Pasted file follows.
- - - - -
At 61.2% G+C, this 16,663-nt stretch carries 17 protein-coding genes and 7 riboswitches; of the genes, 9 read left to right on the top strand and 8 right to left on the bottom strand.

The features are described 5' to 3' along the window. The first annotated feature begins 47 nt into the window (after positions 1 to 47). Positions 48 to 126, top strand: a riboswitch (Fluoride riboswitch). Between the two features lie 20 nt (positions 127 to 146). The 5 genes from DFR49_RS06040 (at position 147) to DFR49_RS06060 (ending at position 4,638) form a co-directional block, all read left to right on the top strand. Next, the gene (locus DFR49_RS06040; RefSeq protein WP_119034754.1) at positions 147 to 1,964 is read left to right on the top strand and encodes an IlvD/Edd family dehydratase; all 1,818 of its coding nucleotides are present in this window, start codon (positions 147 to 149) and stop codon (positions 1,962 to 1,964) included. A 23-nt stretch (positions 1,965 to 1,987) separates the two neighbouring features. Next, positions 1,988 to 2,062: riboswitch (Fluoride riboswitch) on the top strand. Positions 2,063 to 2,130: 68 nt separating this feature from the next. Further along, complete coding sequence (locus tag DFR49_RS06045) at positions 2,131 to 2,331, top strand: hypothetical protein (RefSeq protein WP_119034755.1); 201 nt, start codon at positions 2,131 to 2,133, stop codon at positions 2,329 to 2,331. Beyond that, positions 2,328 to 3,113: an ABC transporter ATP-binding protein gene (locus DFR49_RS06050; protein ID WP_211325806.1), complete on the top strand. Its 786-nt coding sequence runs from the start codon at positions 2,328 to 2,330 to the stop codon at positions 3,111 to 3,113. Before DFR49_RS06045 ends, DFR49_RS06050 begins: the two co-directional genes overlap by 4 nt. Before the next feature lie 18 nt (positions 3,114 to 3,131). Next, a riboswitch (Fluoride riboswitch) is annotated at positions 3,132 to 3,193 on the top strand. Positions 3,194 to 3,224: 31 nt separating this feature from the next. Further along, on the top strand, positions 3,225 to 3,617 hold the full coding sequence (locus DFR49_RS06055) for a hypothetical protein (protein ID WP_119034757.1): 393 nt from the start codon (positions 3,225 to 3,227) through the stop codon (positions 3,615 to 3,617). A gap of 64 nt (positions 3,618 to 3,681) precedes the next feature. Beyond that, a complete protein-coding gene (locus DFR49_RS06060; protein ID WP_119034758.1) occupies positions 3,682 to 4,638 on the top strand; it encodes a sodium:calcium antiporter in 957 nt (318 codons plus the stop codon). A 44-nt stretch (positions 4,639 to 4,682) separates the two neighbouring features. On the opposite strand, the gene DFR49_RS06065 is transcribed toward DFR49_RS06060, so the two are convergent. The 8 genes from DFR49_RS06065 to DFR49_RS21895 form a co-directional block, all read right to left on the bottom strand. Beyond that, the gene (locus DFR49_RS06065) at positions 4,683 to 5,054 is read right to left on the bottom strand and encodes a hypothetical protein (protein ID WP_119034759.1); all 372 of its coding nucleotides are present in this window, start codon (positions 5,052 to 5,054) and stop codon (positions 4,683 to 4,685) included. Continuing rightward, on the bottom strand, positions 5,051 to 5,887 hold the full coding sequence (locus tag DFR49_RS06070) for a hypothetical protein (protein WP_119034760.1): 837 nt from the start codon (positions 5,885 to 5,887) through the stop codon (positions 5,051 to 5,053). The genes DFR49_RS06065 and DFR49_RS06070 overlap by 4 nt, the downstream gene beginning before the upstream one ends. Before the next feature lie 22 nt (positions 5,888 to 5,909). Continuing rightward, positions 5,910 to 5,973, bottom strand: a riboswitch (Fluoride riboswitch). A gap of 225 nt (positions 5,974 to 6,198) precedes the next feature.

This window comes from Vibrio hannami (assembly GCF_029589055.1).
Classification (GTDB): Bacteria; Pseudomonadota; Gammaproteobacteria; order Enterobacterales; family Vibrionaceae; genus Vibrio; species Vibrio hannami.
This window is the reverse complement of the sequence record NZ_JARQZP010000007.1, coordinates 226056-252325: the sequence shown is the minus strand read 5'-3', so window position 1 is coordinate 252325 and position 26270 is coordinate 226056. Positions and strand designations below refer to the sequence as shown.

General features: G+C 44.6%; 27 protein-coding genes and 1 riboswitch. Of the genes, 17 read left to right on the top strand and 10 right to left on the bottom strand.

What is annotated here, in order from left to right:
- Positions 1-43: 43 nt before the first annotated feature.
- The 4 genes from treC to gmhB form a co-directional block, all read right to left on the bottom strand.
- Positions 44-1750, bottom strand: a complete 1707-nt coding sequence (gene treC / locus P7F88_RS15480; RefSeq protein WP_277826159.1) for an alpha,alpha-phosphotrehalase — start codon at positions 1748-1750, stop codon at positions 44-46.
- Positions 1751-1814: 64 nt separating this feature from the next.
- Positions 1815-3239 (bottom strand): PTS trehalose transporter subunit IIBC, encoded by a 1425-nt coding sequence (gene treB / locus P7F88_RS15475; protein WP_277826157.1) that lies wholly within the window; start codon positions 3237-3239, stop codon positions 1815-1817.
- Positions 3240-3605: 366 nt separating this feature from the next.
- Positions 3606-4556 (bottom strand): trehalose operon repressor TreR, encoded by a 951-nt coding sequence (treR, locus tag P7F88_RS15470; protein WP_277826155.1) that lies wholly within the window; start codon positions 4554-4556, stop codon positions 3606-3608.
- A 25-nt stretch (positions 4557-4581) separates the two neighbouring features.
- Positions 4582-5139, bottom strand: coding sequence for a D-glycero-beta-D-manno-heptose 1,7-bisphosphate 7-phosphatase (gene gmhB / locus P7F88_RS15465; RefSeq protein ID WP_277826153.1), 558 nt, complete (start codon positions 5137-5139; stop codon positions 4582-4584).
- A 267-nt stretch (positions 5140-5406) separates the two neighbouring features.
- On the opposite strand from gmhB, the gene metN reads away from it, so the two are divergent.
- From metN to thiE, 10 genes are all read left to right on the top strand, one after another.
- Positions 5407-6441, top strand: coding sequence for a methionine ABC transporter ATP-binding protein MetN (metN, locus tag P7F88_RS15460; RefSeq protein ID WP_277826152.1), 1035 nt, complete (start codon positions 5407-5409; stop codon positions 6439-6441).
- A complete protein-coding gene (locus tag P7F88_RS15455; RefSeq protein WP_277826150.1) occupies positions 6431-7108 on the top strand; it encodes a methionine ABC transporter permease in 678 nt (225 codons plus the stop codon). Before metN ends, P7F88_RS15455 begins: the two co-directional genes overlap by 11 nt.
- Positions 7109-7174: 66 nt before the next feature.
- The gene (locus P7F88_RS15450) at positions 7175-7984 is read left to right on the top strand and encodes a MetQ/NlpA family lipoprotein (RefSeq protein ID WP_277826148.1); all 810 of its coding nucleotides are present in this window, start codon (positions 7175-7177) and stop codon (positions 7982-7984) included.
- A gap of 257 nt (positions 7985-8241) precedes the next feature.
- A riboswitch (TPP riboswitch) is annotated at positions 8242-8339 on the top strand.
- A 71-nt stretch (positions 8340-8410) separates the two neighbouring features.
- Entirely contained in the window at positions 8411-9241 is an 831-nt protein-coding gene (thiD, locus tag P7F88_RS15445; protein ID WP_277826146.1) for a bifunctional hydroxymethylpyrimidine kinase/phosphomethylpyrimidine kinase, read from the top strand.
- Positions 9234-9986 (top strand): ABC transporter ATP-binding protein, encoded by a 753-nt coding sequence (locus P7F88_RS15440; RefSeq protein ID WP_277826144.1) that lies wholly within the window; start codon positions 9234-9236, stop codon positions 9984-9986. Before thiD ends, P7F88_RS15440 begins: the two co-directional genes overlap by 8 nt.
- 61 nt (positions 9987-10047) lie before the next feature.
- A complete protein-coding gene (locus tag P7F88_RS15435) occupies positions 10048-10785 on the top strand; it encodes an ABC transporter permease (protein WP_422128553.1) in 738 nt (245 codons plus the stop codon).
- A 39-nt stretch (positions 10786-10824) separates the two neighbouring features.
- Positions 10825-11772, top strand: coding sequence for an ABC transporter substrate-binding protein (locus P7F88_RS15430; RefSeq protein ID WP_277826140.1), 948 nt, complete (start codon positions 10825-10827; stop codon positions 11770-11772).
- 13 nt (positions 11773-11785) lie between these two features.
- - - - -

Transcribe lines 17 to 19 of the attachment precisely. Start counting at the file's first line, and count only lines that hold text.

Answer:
- A 267-nt stretch (positions 5140-5406) separates the two neighbouring features.
- On the opposite strand from gmhB, the gene metN reads away from it, so the two are divergent.
- From metN to thiE, 10 genes are all read left to right on the top strand, one after another.